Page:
Ironically, it is the astrologer’s greed which brings him to an encounter that almost costs him both his false identity and his life. That the stranger blots out the light is significant, given that light throughout the story has signified the illusion of cosmic wisdom; the blocking of the light aligns with the stranger’s skepticism.
The stranger offers a large sum on the cynical wager that the astrologer cannot tell him anything worthwhile. They haggle over the wager, eventually raising the price and the stakes.
An immediate contrast to everyone else in the story, the stranger is instantly skeptical of the astrologer’s authenticity, and rightly so. Again, the astrologer’s greed intervenes as he keeps haggling for greater sums.
The stranger strikes a match to light his cheroot, and the brief light of the flame illuminates his face enough for the astrologer to see his identity. The astrologer gets very uncomfortable and tries to wriggle out of the wager and go home. The stranger will not allow it, grabbing him by the arm and keeping him there, determined to expose the astrologer as a fraud or learn something useful.
Had the astrologer not pushed the stakes so high, it is possible that the stranger—later revealed to be Guru Nayak, a man the astrologer thought he’d killed—would have let him leave, but his self-interest has trapped him. The fear he now feels is in part for his own safety, but also of the prospect of shedding his false identity and facing his past, as well as his guilt.
The astrologer, fearful now, tries several times to offer the same vague, placating advice that has satisfied other customers in the past. The stranger, however, will have none of it. The astrologer says a silent prayer and then changes tactic, revealing to the stranger that he knows that he was stabbed and left for dead some years ago.
The stranger is now filled with enthusiasm, convinced that the astrologer must truly possess cosmic wisdom. He inquires when he will be able to find the man who attacked him, so that he may kill him. The astrologer replies that it will not be until the next life, because his attacker died several months ago in a different village. The stranger is disappointed at this news. However, the astrologer offers him some satisfaction by telling him that the man he seeks was crushed under a lorry, and at least met a grisly, undignified end.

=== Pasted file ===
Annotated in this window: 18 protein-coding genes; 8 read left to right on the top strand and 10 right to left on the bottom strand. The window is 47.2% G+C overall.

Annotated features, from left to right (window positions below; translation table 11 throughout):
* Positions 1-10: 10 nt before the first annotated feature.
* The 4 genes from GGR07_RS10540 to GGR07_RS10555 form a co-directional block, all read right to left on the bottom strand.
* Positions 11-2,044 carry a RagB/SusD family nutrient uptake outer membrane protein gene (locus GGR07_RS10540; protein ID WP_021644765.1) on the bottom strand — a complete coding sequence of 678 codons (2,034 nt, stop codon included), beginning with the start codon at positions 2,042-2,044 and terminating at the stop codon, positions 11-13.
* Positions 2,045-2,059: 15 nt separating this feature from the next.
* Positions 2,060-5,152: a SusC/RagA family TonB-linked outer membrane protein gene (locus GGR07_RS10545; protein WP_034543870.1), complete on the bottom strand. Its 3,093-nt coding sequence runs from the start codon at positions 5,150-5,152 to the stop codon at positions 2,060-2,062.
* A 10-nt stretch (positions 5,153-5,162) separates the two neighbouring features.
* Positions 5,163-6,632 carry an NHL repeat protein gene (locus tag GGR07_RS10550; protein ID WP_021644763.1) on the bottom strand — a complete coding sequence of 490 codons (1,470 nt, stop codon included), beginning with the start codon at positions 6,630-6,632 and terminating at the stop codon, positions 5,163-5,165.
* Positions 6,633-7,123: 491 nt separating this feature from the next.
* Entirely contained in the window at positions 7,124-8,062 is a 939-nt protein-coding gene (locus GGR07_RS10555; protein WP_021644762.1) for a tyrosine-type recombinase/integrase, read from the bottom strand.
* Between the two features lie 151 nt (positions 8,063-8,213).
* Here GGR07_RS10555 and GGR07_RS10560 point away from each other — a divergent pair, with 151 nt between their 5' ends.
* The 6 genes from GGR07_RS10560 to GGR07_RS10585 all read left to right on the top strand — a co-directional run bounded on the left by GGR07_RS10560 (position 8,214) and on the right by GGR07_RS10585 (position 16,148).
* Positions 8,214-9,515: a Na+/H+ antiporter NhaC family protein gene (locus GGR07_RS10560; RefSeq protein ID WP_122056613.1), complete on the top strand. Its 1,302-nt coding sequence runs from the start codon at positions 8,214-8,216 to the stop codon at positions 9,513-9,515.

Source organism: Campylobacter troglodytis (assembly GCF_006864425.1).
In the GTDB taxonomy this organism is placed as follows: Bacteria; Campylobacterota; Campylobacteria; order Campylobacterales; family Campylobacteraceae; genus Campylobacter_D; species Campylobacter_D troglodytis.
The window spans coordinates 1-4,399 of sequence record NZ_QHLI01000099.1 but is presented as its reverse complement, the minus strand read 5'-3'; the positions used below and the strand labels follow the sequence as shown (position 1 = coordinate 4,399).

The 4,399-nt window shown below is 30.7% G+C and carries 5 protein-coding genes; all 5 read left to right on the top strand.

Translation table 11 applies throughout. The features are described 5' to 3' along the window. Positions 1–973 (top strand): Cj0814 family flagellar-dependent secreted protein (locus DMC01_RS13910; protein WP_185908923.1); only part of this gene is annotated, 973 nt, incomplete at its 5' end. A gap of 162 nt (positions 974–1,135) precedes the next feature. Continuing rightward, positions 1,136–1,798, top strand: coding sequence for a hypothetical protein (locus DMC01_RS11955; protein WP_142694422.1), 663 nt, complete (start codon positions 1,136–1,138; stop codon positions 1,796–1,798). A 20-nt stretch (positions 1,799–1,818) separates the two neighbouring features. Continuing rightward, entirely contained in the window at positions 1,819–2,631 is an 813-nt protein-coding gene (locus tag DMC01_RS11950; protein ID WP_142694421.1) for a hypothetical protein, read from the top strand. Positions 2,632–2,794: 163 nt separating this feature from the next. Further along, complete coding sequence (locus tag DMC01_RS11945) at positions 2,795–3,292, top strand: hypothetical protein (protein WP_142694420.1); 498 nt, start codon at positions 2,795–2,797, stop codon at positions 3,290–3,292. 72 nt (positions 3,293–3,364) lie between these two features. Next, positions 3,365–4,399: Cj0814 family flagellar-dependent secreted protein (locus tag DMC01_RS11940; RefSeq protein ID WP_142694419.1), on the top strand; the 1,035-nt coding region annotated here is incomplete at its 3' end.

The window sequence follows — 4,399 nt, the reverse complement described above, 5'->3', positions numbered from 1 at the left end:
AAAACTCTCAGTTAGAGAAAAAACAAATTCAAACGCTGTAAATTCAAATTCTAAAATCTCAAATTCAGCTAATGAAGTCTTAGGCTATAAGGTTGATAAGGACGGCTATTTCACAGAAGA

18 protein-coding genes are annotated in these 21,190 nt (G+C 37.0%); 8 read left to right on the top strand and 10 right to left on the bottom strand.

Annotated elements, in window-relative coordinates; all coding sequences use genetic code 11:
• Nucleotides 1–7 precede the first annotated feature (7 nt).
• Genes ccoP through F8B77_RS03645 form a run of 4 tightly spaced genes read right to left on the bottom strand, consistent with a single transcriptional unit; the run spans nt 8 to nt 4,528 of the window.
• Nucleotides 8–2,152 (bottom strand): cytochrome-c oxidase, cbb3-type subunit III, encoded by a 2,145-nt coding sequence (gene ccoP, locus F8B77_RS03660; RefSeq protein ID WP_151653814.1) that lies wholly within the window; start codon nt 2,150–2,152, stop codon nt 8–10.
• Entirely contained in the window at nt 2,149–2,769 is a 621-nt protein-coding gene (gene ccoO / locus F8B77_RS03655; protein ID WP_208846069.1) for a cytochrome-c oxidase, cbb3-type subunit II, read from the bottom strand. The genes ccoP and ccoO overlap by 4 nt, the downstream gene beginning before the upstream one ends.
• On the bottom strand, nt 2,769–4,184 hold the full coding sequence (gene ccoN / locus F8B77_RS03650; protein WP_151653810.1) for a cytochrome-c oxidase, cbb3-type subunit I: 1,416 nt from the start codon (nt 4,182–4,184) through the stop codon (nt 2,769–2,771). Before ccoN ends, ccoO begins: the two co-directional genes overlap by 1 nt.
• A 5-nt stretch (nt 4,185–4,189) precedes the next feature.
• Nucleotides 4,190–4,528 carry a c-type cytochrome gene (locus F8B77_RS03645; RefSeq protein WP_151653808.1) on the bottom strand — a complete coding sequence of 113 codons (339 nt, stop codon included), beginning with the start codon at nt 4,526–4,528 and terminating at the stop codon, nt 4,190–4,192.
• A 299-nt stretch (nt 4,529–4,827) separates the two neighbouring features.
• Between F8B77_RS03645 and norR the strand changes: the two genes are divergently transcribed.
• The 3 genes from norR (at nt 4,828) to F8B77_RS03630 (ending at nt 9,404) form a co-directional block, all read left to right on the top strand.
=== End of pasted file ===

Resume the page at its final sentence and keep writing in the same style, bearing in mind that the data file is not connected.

Guru Nayak nearly exposed the astrologer and forced him to the truth. Alas, the astrologer misses his chance to live with sincerity. Worse yet, he uses his past connection with Guru Nayak to permanently put to death his true identity. The astrologer will never live up to what he has done; he has killed the man he used to be and sated Guru Nayak with false justice.
The astrologer reveals that he knows the man’s name is Guru Nayak as well, crediting his own omniscience. He warns Guru Nayak to return to his village and never venture this way again or great harm will befall him. Guru Nayak concedes, for now that his assailant is dead he has no more reason to wander about. Guru Nayak gives the astrologer a fistful of coins and leaves while the astrologer packs his equipment. The last shaft of green light has also vanished.
The use of Guru Nayak’s name implies that the astrologer had a reasonably close relationship with him. He was not a stranger when the astrologer tried to murder him, making the astrologer a fairly villainous character. Beyond rejecting his chance for confession, the astrologer delivers what amounts to an astrological threat to Guru Nayak to give up his search. The light has all gone from the marketplace, as has the astrologer’s potential for virtue.
The astrologer returns home to his wife and daughter in the dark of midnight. His wife is angry at him until she sees the money he has made from Guru Nayak, though the astrologer curses Nayak when he realizes that Nayak has slightly underpaid him. She remarks that her husband seems troubled, though he brushes it off. As they are lying down to sleep, the astrologer tells his wife that a great weight has been lifted from him today. For years he had believed he had murdered Guru Nayak when he lived in his home village, but now he sees that he is not a murderer after all. His wife is shocked at the revelation that her husband once attempted murder, but the astrologer dismisses his crime as the folly of youth.
Though it could be surmised earlier, his wife’s response to the money confirms that their family is quite poor. The astrologer is also quite petty for a holy man, cursing Guru Nayak that his large sum of money wasn’t large enough, rather than being thankful for escaping with his life. When the astrologer reveals his past crime, his wife is shocked, but he does not seem to understand the severity of what he has done. He is satisfied merely in the fact that he is not a true murderer, and goes to sleep a thoroughly false and hypocritical man. He has destroyed any opportunity for an honest, authentic life.